Lottery Problems: The Times’ Jeffery Anderson reports on technical problems with the District’s new lottery system. Best part of the story is the stream of no comments Anderson gets. “David J. Umansky, a spokesman for the D.C. office of the chief financial officer, which oversees the lottery, declined to comment, saying he has decided not to talk to The Times because of its negative bias on previous lottery stories. Mr. [Emamuel] Bailey, DC09 president and chief executive officer, also declined to comment and threatened to file a police report alleging unauthorized entry after The Times visited his offices on Dec. 10. Mr. Bailey followed the threat with a letter to The Times titled ‘Cease and Desist unlawful and fraudulent entry upon premises.’ Intralot spokesman Byron E. Boothe did not return a call for comment, and Intralot’s general counsel Jay M. Lapine did not respond to questions sent by e-mail.”

    Open Up: The Post‘s editorial board takes another whack at the D.C. Council for exempting themselves from new open meetings rules. The council, minus CMs Muriel Bowser and Jim Graham, are “unwilling “to abide by the rules they think others should follow,” according to the Post.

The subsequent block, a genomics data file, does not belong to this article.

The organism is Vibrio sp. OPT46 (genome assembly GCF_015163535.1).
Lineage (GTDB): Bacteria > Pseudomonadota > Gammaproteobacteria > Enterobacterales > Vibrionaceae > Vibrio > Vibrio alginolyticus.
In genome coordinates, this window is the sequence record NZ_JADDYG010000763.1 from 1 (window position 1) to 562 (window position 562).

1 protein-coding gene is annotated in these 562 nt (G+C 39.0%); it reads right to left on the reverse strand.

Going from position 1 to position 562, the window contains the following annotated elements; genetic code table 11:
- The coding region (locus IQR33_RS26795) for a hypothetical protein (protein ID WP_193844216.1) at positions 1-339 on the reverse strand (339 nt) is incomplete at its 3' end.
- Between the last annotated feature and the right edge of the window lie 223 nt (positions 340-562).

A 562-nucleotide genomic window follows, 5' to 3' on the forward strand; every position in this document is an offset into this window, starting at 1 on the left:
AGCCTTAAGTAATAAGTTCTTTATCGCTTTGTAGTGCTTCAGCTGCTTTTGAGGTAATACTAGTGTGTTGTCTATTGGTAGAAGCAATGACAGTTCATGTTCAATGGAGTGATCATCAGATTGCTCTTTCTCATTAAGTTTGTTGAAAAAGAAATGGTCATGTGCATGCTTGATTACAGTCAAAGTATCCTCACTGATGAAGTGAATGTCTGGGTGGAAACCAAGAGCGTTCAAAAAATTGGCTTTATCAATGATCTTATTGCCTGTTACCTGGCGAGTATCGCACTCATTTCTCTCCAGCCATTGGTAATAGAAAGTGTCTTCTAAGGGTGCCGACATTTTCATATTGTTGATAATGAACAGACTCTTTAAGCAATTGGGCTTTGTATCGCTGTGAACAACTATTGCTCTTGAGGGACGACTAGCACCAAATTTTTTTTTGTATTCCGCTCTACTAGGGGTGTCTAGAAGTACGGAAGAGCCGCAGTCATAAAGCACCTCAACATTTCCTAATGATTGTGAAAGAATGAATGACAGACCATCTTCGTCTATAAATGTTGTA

Please don’t take away LL’s Friday lunch options: On Fridays, LL sometimes enjoys walking up the street to the outdoor Latino food market in Adams Morgan and getting tasty $5 tacos. Naturally, someone wants to take this small bit of pleasure away from LL.

    DCist’s Martin Austermuhle interviews CM Tommy “Tax and Spend” Wells and CM Jack “Screw the Poor” Evans about what to do with the District’s budget woes. His conclusion: they both deserve cuts to their own budgets.

    Klopott offers some analysis on Gray’s recent re-appointment of Fenty officials, saying they show he’s not in the pocket of unions.

    The Post reminds Gray that the Department of Youth Rehabilitation Services is in turmoil, and needs a lot of attention. Gray says he knows this.

    Colby King pins Dunbar’s troubles on Still Mayor Adrian Fenty and former Schools Chancellor Michelle Rhee, reminds us all that he won a Pulitzer. The Post‘s editorial board disagrees.

    D.C. Watch’s Gary Imhoff accuses Office of Planning boss Harriet Tregoning of being in the pocket of developers.

    Jonetta doesn’t think Gray needs a deputy mayor for public safety.

    Council wants Orbitz to start paying taxes.

    D.C. has a red-light district? In Ward 5?

    Council: Workforce development hearing at 9 a.m.; Report on Human Services at 4 p.m. Tomorrow, Council set to vote on tax breaks for Starbucks at Union Station, relaxing affordable development requirements in SW.